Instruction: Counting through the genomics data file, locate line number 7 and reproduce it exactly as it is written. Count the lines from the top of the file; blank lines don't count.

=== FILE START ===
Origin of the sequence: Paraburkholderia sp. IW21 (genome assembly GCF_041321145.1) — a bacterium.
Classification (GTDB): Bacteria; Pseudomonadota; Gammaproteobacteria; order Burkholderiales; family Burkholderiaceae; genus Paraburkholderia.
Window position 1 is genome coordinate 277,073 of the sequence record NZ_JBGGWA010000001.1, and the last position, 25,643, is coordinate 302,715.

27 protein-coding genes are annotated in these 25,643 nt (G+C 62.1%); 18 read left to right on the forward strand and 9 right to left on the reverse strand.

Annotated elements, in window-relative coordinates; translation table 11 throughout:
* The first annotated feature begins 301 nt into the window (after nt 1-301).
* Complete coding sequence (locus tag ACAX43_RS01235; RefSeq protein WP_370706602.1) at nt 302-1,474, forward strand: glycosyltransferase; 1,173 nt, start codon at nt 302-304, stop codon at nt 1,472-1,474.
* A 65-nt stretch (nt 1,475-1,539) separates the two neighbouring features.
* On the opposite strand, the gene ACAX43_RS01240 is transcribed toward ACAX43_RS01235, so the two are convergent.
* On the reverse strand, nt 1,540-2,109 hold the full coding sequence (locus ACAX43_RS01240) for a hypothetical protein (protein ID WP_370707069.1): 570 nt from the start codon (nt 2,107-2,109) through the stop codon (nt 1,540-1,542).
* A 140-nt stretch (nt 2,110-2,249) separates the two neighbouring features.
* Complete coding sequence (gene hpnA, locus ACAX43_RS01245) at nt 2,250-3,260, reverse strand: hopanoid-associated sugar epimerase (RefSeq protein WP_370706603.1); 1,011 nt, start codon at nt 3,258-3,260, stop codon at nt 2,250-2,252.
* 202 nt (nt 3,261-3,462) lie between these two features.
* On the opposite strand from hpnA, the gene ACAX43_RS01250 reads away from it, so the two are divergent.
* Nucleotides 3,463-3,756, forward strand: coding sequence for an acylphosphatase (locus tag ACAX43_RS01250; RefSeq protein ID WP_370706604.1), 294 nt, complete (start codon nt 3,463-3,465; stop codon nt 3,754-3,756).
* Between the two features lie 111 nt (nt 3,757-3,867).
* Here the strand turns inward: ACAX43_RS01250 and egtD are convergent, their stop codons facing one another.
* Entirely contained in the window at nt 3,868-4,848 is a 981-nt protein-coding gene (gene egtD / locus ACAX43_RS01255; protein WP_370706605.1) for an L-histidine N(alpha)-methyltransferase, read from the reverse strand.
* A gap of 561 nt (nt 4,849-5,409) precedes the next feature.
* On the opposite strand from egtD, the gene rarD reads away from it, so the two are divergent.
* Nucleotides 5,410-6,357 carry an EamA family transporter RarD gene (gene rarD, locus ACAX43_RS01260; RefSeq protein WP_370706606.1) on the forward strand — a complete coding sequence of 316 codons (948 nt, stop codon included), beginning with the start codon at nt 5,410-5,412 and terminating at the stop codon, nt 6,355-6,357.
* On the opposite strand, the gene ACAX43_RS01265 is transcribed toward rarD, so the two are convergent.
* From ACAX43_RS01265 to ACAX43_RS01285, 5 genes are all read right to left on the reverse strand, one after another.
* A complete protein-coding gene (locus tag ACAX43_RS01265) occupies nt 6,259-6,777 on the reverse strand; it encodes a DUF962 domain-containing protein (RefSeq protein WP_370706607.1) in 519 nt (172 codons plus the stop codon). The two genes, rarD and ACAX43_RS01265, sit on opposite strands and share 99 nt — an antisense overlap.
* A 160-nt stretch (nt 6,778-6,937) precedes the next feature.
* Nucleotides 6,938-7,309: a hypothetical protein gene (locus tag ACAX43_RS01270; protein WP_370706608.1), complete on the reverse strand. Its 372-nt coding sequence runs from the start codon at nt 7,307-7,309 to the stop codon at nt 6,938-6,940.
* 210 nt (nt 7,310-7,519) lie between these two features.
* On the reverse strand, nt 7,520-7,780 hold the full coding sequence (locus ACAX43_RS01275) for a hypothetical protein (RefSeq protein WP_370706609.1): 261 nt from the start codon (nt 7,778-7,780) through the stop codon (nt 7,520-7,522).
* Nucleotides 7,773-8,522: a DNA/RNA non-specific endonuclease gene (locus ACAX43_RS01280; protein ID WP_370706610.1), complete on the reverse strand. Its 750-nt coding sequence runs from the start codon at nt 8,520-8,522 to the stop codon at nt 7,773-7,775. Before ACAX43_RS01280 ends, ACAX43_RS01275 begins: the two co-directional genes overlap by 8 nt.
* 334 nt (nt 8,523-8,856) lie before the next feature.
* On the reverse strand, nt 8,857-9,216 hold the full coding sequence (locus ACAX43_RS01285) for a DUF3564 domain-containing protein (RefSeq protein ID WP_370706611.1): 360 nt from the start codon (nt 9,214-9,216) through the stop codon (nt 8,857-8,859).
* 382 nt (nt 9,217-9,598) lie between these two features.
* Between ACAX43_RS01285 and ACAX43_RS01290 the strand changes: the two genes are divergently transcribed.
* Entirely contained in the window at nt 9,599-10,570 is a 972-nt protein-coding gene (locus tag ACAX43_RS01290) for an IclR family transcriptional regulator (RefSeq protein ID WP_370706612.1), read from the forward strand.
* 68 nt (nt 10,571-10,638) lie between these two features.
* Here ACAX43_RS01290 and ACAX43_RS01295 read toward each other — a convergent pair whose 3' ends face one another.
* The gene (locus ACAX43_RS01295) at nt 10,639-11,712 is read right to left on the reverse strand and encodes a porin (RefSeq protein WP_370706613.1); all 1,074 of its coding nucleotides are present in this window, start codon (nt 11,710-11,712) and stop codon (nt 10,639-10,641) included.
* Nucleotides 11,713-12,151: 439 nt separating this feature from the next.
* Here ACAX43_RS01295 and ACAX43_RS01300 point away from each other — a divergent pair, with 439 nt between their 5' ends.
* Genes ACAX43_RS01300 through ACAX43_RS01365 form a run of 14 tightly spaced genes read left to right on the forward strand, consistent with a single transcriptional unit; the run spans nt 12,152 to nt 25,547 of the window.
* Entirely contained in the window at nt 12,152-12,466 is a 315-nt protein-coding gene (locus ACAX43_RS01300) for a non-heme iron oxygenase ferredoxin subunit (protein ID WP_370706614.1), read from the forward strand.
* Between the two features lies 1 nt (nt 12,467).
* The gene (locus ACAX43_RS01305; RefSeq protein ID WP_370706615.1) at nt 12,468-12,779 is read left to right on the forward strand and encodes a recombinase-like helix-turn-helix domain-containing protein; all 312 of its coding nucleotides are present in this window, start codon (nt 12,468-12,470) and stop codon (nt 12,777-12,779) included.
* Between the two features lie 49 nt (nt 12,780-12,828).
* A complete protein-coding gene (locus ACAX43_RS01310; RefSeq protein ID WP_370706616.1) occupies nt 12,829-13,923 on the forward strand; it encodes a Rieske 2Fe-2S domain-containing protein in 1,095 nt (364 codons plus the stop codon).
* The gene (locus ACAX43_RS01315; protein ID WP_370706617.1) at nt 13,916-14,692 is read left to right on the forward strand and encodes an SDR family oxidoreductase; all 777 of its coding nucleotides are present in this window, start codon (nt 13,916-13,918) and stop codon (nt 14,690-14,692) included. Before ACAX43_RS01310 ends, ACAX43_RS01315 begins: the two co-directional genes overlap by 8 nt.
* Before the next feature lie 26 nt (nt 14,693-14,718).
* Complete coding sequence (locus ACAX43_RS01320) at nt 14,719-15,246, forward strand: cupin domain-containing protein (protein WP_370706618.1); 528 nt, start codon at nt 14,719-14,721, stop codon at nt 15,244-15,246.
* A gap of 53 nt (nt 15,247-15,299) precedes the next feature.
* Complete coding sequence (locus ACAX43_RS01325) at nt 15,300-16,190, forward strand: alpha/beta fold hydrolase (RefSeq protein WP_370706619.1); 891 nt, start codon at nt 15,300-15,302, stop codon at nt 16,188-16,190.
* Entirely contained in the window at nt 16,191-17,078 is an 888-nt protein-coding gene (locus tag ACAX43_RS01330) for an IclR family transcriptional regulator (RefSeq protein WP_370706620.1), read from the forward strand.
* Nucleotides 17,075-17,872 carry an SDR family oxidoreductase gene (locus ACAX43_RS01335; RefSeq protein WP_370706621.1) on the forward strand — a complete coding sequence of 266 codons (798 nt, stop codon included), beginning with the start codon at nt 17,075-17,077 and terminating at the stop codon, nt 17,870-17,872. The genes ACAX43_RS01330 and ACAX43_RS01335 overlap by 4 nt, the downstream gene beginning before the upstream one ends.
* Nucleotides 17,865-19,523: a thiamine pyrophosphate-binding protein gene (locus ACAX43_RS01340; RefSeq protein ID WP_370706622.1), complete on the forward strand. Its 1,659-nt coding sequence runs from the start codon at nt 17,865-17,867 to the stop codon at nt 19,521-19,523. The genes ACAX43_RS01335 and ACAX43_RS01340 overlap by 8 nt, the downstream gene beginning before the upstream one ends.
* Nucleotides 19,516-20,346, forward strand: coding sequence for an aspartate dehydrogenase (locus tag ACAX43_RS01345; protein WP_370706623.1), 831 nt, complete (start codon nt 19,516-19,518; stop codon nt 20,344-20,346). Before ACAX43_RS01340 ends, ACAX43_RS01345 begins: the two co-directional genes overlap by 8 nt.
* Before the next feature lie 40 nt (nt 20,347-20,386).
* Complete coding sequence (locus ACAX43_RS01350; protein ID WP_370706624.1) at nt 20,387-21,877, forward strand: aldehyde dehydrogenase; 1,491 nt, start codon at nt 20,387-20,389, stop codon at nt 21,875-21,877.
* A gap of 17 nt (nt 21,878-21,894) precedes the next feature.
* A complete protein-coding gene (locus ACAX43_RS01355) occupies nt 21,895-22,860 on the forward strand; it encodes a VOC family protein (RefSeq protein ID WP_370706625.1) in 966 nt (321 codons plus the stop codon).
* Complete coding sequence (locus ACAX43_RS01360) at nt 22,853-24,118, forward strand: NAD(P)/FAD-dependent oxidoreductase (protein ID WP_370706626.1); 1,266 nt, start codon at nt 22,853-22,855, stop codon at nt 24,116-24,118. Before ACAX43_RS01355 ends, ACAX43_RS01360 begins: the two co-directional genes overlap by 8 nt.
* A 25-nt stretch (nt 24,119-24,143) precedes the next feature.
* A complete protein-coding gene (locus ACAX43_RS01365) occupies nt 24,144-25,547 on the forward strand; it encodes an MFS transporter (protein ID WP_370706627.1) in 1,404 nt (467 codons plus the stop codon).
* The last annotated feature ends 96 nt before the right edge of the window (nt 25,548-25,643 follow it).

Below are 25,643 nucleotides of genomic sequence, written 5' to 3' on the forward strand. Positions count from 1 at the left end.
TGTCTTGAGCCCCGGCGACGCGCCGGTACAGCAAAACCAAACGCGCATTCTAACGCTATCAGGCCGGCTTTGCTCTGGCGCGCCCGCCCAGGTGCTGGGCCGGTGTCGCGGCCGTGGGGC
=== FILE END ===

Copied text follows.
* Complete coding sequence (locus tag ACAX43_RS01235; RefSeq protein WP_370706602.1) at nt 302-1,474, forward strand: glycosyltransferase; 1,173 nt, start codon at nt 302-304, stop codon at nt 1,472-1,474.